The city of Venice is considering building a four-foot glass wall to protect the historic St. Mark’s basilica from future flooding.
The plan, which Italian newspaper La Repubblica reported has already been approved by city officials would hopefully protect the church from erosion, similar to what it experienced in November when floods caused an estimated $5.5 million in damage to the cathedral. Most of the damage to St. Mark’s is invisible to the casual visitors, but church officials say that salt brought in with the waters of the flood is eating away at the church’s marble, mosaics and floors.
The glass walls would be installed in the place of current iron railings that keep visitors from the basilica. Once a more permanent solution can be found, the glass could easily be removed.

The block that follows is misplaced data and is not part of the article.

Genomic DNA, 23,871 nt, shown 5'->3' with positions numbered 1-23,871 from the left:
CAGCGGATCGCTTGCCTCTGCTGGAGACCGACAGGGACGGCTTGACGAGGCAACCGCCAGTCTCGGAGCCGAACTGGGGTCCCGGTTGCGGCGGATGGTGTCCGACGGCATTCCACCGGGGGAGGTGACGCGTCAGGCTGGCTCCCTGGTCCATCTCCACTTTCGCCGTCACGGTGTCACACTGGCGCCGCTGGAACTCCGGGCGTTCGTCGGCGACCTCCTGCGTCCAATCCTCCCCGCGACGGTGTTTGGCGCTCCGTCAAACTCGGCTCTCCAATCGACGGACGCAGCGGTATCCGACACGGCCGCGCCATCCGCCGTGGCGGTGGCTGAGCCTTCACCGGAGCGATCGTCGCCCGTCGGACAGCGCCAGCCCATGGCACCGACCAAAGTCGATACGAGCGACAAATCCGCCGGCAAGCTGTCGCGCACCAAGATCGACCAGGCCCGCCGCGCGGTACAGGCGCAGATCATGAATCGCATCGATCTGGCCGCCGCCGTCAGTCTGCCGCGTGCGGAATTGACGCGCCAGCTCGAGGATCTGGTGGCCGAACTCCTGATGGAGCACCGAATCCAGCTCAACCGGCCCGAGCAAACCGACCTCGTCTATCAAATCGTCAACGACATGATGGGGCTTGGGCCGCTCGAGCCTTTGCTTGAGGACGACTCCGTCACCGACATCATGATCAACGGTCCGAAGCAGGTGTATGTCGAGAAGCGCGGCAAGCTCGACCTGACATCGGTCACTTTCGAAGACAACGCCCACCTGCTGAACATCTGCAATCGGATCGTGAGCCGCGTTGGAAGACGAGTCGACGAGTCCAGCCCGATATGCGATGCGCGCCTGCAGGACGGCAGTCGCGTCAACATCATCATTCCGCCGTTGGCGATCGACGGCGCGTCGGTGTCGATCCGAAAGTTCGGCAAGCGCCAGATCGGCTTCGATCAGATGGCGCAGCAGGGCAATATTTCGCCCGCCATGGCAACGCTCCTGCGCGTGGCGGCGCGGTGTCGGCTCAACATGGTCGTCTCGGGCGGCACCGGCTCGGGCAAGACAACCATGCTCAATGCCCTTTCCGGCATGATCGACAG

The Piazza San Marco in front of the basilica is one of the lowest points in the city and prone to flooding during Venice’s annual acqua alta.
The proposal still needs approval from the Venice heritage authority and public works committee before it can proceed.
The glass wall would be another line of defense for the cathedral as Venice investigates other ways to protect its monuments against rising floods and sinking foundations.
The city is still working on its long-awaited Mose flood barriers. The multibillion-euro infrastructure project has been delayed several times over cost overruns and corruption scandals.
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